WASHINGTON -- Secretary of Defense Richard Cheney is preparing to call for the closure of more than 30 major military bases.
Fifteen months after Cheney sparked a political firestorm by asking Congress for authority to close or shrink scores of military bases, the defense secretary has prepared a revised list to be presented tomorrow to an independent commission assigned to review the proposals.
The base closings and reductions being sought by Cheney are part of an overall strategy to shrink U.S. military forces by about 25 percent over five years to reflect the reduced Soviet threat and tighter federal budgets.
Many of the major base closings to be unveiled this week by Cheney were first proposed in January 1990 as part of a package of military reductions submitted to Congress along with the Pentagon's 1991 budget blueprint.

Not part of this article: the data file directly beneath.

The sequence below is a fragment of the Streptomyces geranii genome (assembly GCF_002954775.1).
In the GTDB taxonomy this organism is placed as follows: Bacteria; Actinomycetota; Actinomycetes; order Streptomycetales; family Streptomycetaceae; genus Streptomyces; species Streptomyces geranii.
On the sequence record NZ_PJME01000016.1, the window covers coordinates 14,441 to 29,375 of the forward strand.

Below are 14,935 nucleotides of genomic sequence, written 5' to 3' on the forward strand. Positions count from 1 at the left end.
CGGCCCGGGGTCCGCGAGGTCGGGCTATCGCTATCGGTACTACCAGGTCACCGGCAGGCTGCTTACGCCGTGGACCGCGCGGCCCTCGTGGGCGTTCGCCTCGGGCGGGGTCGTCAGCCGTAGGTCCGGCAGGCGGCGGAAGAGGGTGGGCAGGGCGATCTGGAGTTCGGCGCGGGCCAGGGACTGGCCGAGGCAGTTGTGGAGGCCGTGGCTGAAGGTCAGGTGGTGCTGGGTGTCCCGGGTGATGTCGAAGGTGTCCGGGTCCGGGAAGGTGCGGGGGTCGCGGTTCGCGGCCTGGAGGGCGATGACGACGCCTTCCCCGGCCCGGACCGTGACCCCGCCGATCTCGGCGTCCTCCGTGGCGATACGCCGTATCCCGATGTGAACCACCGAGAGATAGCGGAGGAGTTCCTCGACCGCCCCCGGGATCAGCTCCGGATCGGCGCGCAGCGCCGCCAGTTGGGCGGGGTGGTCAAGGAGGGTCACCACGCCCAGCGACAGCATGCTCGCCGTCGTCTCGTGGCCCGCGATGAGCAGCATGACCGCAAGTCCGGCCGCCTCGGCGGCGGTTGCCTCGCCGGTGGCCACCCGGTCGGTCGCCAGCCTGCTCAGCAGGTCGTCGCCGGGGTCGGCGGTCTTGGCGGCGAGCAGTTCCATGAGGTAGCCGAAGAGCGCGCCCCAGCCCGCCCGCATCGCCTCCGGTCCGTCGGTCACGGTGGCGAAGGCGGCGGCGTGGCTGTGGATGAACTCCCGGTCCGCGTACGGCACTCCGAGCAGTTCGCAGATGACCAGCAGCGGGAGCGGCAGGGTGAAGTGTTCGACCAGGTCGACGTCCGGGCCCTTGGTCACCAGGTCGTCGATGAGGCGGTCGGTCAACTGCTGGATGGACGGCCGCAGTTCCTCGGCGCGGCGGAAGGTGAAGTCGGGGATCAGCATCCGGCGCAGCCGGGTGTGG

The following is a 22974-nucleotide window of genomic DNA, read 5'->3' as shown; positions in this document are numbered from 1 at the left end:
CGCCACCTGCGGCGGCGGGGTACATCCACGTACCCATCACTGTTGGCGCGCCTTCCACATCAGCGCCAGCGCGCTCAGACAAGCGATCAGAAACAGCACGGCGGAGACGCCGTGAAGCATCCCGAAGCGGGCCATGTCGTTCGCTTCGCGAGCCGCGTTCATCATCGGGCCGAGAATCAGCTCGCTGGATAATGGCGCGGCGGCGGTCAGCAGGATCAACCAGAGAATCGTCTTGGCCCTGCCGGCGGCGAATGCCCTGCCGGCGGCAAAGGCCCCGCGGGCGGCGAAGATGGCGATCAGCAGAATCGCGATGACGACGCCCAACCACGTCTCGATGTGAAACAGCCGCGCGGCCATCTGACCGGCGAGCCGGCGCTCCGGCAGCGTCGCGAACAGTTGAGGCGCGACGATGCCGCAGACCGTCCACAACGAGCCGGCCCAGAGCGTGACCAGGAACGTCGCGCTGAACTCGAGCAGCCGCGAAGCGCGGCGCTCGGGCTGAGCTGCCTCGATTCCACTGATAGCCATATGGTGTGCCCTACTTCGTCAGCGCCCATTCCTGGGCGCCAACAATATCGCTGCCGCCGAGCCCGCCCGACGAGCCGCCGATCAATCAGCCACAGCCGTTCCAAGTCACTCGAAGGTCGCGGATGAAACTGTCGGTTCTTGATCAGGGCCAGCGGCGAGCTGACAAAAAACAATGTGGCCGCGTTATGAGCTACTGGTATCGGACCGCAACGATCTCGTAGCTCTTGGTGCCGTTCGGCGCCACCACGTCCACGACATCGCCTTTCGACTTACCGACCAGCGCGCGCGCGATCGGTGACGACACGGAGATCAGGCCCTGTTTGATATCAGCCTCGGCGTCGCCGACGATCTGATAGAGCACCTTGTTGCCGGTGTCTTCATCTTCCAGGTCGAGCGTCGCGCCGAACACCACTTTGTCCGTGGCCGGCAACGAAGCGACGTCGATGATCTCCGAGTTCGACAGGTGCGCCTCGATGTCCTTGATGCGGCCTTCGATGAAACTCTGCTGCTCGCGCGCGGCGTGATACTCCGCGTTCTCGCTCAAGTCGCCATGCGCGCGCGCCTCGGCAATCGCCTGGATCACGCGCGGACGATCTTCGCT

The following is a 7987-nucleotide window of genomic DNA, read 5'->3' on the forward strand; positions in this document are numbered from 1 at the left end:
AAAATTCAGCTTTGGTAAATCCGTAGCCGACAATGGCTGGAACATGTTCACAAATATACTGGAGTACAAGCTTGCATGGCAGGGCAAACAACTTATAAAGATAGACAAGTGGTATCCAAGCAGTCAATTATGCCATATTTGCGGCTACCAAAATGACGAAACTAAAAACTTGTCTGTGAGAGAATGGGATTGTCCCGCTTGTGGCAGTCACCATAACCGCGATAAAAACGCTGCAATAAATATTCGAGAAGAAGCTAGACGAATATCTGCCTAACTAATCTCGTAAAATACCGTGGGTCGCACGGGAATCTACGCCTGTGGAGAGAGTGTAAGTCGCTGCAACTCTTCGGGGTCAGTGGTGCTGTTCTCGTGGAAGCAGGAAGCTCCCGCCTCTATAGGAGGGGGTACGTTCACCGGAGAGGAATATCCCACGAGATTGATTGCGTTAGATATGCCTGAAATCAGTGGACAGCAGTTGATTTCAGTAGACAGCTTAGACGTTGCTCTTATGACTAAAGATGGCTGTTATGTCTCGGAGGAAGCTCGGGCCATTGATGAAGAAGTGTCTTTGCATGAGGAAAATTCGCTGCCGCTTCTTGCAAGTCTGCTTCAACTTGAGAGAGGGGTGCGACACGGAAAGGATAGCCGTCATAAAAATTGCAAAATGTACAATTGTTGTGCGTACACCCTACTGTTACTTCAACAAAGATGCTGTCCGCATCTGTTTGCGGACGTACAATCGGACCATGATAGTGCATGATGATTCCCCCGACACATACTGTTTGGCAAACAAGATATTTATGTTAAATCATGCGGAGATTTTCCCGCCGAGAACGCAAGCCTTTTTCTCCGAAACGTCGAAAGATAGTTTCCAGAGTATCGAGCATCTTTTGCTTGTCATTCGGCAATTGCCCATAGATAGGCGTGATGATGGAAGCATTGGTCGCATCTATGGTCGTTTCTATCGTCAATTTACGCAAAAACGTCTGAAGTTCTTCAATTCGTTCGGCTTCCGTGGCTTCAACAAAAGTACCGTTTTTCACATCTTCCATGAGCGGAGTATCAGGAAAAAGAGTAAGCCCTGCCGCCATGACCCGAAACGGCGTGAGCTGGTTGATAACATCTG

Lawmakers balked at approving the base closings, however, citing the severe economic impact in the affected communities and complaining that a majority of the cites were in congressional districts represented by Democrats.
The reconstituted eight-member commission, headed by former New Jersey Republican Rep. James Courter, will have until July 1 to accept or modify Cheney's proposals. It will then submit its own list to President Bush and Congress.
According to an administration official and a report in the New York Times, the list of bases scheduled for closing includes California's Fort Ord, home of the Army's 7th Infantry Division; Whidbey Island Naval Air Station in Washington state; Bergstrom Air Force Base in Texas; the Philadelphia Naval Shipyard; Myrtle Beach Air Force Base in South Carolina; the Fort McClellan Army base in Alabama; and Fort Benjamin Harrison in Indiana.
Among bases that Cheney will suggest reducing in scope are Fort Devens in Massachusetts and Fort Dix in New Jersey, the newspaper reported.